What to the Black Citizen is the Fourth of July?

In the past couple lectures, we have been reading about the experiences of Frederick Douglass.  Though I found myself moved while reading his narrative, I found that what especially sparked ember deep within was “What to the Slave is the Fourth of July”?  Douglass states “What, to the American slave, is your 4th of July? I answer: a day that reveals to him, more than all other days in the year, the gross injustice and cruelly to which he is the constant victim.  To your celebration is a sham; your boasted liberty, an unholy license…”  While reading “What to the Slave is the Fourth of July?” I couldn’t help but think about how Frederick Douglass viewed the Fourth of July and how the common slave would view the Fourth of July.  To Douglass and the American slave, the Fourth of July is a mockery, an insult and a slap in the face.  Douglass and other slaves live in the United States but do not have the rights of citizenship.  Douglass poses the question of why he was asked to speak of a national independence that he claims he or none of the people he represents can truly embrace.  He states, “What have I, or those I represent, to do with your nation independence?  Are the great principles of political freedom and natural justice, embodied in that Declaration of Independence, extended to us?”  The answer is simply no.  Douglass gives this speech prior to slaves being emancipated.  Slaves at this point in time have neither natural rights expressed by God or the Constitution but no civil, political or social rights as well.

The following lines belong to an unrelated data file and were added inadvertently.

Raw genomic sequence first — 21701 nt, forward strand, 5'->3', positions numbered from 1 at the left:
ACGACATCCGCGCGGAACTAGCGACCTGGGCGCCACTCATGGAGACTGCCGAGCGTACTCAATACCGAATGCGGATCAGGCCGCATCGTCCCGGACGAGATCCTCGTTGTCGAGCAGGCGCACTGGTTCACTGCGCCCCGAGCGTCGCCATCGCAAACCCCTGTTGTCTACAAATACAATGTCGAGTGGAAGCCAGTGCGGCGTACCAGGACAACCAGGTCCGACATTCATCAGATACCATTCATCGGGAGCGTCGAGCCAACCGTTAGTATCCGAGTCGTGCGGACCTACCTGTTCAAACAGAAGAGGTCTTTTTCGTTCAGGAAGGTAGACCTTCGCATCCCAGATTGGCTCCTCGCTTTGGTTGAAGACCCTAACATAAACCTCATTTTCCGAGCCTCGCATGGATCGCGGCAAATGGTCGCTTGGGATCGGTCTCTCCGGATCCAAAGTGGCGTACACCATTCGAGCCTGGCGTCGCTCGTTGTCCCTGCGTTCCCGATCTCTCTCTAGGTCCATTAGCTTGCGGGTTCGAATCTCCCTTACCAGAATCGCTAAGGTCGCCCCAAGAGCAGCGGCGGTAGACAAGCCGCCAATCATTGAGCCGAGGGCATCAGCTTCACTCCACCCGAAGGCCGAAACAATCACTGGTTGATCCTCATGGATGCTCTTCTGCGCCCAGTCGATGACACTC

After reading some of the above quotes, I immediately thought about how I could connect this particular reading to be relevant to today to hopefully make an interesting blog post.  So after some thought, I came to the conclusion to write about how the black citizen today might feel about the Fourth of July?  I had never really thought about the issue at hand.  So I asked friends and family to help me frame how black Americans might think about the Fourth of July.  When asking my friends, black University of Michigan students, they looked puzzled to my question and why I was asking.  I asked them to read a small excerpt of “What to the Slave is the Fourth of July?”  They too said that they had never thought about it.  After much consideration, we all began to speak.  Two of my best friends at the University said that when they thought about the holiday, Independence didn’t really cross their minds.  This view being very different from the view of Douglass, they explained to me that where they are from, the Fourth was an excuse for friends and family to get together and have a cookout and spending time with each other.